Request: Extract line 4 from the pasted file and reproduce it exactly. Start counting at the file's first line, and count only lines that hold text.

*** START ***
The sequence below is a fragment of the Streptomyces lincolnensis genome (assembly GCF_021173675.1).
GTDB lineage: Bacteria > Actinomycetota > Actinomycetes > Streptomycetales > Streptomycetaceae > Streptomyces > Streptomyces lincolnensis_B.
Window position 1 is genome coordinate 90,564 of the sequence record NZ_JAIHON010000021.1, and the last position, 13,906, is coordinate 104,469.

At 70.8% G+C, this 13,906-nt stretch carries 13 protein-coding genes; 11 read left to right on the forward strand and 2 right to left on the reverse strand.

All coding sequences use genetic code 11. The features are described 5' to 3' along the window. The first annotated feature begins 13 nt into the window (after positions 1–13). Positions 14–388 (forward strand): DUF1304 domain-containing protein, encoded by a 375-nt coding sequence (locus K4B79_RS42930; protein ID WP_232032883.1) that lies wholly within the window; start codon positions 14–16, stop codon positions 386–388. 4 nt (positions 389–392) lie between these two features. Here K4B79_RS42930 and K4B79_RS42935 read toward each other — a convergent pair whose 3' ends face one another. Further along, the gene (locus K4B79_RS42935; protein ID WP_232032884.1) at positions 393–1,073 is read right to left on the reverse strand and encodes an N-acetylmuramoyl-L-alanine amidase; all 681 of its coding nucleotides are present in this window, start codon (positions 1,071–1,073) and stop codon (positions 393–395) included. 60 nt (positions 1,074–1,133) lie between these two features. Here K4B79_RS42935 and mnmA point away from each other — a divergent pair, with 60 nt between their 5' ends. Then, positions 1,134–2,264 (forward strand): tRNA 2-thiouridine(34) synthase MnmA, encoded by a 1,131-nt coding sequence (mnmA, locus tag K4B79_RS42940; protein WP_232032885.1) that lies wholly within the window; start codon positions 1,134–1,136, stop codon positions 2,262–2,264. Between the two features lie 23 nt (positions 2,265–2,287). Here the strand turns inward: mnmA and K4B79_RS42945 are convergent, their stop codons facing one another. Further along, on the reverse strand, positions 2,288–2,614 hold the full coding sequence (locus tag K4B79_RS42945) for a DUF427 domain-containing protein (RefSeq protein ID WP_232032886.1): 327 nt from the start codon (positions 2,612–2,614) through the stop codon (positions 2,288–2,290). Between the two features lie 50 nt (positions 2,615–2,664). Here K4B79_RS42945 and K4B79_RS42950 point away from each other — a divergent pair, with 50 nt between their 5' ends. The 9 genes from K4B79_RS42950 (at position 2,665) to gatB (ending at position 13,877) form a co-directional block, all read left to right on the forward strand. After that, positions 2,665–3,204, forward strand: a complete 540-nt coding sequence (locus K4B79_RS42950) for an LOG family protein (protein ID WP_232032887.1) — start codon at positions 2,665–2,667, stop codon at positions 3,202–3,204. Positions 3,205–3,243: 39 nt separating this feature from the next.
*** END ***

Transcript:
At 70.8% G+C, this 13,906-nt stretch carries 13 protein-coding genes; 11 read left to right on the forward strand and 2 right to left on the reverse strand.